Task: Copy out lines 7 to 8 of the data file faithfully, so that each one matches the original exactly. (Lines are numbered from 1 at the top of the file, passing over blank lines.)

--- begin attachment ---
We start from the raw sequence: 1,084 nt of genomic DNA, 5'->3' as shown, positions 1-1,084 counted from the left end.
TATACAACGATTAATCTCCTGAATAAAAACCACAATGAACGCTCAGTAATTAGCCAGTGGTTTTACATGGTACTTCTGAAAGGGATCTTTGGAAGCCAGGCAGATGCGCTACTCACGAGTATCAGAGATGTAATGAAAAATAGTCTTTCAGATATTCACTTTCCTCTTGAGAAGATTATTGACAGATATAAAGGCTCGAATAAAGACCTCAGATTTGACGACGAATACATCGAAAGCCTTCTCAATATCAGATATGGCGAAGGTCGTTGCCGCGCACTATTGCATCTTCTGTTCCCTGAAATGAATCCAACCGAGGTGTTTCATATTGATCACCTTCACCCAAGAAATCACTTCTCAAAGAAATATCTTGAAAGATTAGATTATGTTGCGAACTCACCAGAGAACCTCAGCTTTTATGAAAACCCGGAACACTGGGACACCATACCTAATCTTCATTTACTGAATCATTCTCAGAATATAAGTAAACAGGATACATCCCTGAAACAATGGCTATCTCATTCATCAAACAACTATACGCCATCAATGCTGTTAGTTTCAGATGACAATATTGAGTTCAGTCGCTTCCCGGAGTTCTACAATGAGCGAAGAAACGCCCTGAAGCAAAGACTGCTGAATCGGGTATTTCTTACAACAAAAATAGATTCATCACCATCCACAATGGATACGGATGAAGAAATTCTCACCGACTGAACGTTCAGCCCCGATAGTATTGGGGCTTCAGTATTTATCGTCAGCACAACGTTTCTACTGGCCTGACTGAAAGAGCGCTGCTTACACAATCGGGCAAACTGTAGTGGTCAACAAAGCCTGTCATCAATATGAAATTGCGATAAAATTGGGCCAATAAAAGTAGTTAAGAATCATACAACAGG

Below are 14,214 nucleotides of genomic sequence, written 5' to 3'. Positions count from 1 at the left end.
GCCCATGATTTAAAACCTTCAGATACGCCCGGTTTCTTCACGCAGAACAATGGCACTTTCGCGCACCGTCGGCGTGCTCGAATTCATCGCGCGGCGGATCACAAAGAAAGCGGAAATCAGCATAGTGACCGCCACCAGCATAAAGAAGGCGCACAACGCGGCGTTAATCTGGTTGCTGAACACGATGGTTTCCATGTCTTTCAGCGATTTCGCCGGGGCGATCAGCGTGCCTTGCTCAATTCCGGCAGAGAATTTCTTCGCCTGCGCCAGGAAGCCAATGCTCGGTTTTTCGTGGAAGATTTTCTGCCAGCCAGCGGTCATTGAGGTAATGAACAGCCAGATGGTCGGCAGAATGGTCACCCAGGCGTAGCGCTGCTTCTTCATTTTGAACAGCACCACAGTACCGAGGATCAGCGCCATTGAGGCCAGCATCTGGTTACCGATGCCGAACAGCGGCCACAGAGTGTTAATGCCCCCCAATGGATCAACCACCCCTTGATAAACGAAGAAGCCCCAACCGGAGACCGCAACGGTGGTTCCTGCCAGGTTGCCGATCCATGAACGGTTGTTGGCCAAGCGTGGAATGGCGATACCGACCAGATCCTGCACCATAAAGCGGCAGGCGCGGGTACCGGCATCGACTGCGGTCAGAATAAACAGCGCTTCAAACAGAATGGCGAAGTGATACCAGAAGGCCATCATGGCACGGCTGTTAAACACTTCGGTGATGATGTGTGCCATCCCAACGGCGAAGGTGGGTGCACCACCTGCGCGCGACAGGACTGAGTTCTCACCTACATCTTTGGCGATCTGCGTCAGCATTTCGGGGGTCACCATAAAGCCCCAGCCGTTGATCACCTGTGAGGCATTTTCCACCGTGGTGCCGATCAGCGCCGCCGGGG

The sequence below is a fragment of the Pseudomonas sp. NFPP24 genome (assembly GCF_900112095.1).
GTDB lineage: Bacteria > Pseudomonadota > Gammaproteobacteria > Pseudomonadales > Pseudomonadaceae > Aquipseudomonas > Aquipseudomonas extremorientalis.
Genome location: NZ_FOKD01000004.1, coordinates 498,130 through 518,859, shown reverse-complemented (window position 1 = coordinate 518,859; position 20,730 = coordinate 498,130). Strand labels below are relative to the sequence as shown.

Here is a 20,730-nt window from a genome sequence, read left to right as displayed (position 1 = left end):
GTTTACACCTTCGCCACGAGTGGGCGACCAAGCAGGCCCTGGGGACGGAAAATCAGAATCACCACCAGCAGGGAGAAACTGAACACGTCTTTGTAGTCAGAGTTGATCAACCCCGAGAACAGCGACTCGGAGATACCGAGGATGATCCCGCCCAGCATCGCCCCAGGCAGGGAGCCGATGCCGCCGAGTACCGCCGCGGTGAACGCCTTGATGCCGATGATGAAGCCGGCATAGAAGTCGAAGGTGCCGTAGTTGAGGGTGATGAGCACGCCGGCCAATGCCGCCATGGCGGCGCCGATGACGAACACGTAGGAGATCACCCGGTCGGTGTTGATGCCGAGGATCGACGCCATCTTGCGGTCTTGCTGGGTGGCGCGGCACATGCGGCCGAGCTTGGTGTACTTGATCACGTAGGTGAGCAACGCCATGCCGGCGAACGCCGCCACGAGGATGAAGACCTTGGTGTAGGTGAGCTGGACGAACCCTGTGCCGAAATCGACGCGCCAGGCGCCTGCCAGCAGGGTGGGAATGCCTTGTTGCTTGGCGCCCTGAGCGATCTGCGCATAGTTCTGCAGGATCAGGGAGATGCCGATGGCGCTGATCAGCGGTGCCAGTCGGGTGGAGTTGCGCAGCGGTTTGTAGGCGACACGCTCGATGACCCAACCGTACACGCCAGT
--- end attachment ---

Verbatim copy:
Genome location: NZ_FOKD01000004.1, coordinates 498,130 through 518,859, shown reverse-complemented (window position 1 = coordinate 518,859; position 20,730 = coordinate 498,130). Strand labels below are relative to the sequence as shown.

Here is a 20,730-nt window from a genome sequence, read left to right as displayed (position 1 = left end):